The heirs of a German art historian who emigrated to the Soviet Union in 1927 filed a legal claim against the city of Munich for a Paul Klee painting that they say was stolen from their grandmother by the Nazis.
The painting, “Sumpflegende” (Swamp Legend), is housed in Munich’s Lenbachhaus museum. Three grandchildren of Sophie Lissitzky-Kueppers filed suit for its return at the Bavarian regional court after offers to negotiate were rebuffed. The suit, dated March 23, puts the painting’s value at 2 million euros ($2.7 million.)
Lissitzky-Kueppers inherited “Sumpflegende” in 1922 and loaned it to Hanover’s Provinzialmuseum in 1926, before she left Germany. The painting was seized from the museum in 1937 under the orders of Adolf Hitler’s propaganda minister Joseph Goebbels for the Nazi “Degenerate Art” exhibition in Munich.
Munich has “rejected returning the Klee painting with constantly changing reasons since 1992,” Christoph von Berg of Von Berg Bandekow Zorn, the Leipzig law firm representing the heirs, said in a statement sent to Bloomberg News by e-mail. “All attempts by the heirs to reach an agreement have been brusquely brushed aside.”
The Nazis seized thousands of modern works, seeking to purge German museums of art they saw as contrary to Aryan ideals. An online database compiled by Berlin’s Free University plans to document as many as 21,000 confiscated “degenerate” works by artists including Otto Dix, Max Beckmann, Wassily Kandinsky and Klee.
In the degenerate art show, “Sumpflegende” was mocked as the “confusion” and “disorder” of a “mentally ill person.”
In September 2010, Munich Mayor Christian Ude rejected an approach from a government commission headed by former Constitutional Court judge Jutta Limbach, offering to mediate in the dispute with the Lissitzky-Kueppers heirs.
The panel was set up by Culture Minister Bernd Neumann in 2003 to make recommendations on disputed artworks lost by their owners in the Nazi era and now in public collections. The panel can only propose solutions if both sides of a dispute allow.
The basis for the panel’s recommendations is an international accord known as the Washington Principles, endorsed by 44 countries in 1998. Under those non-binding principles, countries pledged to restitute or reach a settlement with the heirs on Nazi-looted art in public collections.
Munich Welcomes Suit
Ude has argued that those principles don’t apply to so- called “degenerate art” seized from museums -- only to works seized from private collections.
“The city of Munich welcomes the fact that after years of fighting an extra-judicial campaign there will now be legal clarification on the restitution claim by Lissitzky-Kueppers’ grandchildren,” Ude said today in a statement sent by e-mail. “The city of Munich can in no way be connected to the National Socialist seizure of ‘Sumpflegende’ -- it has also not profited in any way from the Nazi confiscation operation.”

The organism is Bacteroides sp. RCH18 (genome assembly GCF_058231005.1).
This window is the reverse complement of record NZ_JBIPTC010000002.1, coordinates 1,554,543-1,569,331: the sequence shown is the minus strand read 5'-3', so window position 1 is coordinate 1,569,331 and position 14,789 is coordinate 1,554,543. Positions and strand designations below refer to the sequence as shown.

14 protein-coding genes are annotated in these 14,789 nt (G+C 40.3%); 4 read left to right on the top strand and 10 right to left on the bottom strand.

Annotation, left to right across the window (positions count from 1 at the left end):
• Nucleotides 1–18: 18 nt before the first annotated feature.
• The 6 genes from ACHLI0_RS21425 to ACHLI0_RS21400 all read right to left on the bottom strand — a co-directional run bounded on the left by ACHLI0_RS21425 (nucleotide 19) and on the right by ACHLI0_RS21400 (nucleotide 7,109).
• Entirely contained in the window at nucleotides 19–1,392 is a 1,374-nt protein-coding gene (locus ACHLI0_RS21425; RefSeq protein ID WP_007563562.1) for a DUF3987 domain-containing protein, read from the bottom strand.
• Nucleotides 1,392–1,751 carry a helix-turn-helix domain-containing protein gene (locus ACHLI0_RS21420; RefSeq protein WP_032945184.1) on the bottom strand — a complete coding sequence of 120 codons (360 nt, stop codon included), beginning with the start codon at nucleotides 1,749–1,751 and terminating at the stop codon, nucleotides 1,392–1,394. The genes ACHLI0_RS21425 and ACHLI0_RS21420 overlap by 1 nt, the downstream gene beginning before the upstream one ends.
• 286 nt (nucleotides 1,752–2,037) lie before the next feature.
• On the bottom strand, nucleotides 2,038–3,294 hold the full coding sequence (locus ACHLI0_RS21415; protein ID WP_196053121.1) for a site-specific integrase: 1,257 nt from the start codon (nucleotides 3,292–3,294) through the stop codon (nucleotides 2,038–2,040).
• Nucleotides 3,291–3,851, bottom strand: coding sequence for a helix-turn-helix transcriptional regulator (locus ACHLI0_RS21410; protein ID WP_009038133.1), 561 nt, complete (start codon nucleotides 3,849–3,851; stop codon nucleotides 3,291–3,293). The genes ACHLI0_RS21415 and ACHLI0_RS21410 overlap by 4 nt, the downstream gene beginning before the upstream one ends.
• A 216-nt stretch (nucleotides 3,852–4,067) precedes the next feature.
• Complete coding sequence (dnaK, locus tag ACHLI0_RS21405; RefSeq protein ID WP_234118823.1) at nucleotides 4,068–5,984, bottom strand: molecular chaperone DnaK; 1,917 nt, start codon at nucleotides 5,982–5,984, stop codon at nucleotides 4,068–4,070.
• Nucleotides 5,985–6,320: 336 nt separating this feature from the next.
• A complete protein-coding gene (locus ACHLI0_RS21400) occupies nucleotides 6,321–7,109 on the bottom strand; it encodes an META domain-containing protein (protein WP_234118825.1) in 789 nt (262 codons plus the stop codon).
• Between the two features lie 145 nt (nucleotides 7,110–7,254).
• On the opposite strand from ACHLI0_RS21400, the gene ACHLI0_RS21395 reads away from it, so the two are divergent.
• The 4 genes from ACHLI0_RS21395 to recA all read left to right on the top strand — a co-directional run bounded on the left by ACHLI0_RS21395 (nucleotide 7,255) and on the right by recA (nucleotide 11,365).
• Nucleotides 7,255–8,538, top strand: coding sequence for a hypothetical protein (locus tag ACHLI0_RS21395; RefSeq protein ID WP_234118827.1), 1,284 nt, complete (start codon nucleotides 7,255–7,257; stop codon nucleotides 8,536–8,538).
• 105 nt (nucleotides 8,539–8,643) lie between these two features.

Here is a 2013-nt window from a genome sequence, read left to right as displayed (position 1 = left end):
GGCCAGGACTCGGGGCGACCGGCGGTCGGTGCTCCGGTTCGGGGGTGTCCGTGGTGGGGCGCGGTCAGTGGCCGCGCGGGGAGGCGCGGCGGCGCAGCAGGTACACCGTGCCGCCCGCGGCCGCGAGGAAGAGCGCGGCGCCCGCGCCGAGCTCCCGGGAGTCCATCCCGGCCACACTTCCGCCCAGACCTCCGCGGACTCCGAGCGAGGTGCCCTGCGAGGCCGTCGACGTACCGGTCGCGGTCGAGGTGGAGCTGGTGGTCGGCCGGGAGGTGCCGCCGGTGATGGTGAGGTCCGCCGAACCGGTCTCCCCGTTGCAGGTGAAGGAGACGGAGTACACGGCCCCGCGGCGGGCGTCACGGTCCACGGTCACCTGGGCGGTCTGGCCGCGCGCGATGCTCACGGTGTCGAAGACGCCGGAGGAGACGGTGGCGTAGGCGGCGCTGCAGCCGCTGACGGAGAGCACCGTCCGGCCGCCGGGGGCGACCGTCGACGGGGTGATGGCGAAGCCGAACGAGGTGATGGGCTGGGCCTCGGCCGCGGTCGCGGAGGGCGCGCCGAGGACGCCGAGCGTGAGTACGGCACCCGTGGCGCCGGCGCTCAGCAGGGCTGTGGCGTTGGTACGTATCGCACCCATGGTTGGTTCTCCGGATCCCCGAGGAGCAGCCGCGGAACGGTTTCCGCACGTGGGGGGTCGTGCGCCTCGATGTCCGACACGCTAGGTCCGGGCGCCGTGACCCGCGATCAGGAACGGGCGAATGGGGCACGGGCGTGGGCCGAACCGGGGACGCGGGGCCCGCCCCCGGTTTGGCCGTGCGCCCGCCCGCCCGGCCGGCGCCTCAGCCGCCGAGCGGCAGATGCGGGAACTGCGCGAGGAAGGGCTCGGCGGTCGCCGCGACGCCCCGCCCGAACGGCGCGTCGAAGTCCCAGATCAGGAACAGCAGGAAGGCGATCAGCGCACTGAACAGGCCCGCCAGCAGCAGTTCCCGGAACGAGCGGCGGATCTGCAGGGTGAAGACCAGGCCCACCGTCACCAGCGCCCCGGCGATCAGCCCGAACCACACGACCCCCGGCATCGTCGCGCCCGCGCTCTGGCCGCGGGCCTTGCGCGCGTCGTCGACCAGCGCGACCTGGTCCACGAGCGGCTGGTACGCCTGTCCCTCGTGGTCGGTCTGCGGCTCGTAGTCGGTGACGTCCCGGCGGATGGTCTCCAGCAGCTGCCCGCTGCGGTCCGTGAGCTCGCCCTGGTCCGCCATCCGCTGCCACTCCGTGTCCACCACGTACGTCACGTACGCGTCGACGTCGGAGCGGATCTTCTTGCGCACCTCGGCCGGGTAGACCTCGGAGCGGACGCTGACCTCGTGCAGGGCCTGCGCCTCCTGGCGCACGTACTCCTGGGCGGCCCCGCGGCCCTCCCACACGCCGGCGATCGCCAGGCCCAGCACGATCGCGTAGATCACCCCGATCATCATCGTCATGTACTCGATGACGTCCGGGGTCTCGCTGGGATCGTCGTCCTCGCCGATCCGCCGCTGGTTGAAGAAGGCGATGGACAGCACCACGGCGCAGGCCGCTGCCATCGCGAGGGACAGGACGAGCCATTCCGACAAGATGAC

The heirs say that under civil law, Lissitzky-Kueppers never lost title to the painting. They also argue that under the terms of the Washington Principles and an agreement between German public authorities, the city of Munich is not entitled to employ technical defenses like statutes of limitations.
The heirs said in the statement that their view of the legal position was vindicated in a recent ruling by the Bundesgerichtshof, the top court for civil matters in Germany. On March 16, the court ordered Berlin’s Deutsches Historisches Museum to return a collection of posters looted by the Gestapo to the son of a Jewish dentist who fled Nazi Germany.
An earlier lawsuit demanding restitution of “Sumpflegende” by Lissitzky-Kueppers’ son was thrown out by the Bavarian regional court in 1993, before the Washington Principles were formulated, on the basis that statutes had expired.
Lissitzky-Kueppers loaned “Sumpflegende” and 15 other works to Hanover’s Provinzialmuseum in 1926, shortly before she left Germany. She emigrated to Moscow to join the Russian artist El Lissitzky, whom she married, according to the book “Lost Lives, Lost Art” by Melissa Mueller and Monika Tatzkow.
Banished to Siberia by Stalin as a German living in the Soviet Union during the war, she failed to recover her paintings. She died in penury in Novosibirsk in 1978.
The Nazis sold “Sumpflegende” in 1941. Several changes of ownership later, the picture was acquired by Munich and the Gabriele Muenter Foundation in 1982.
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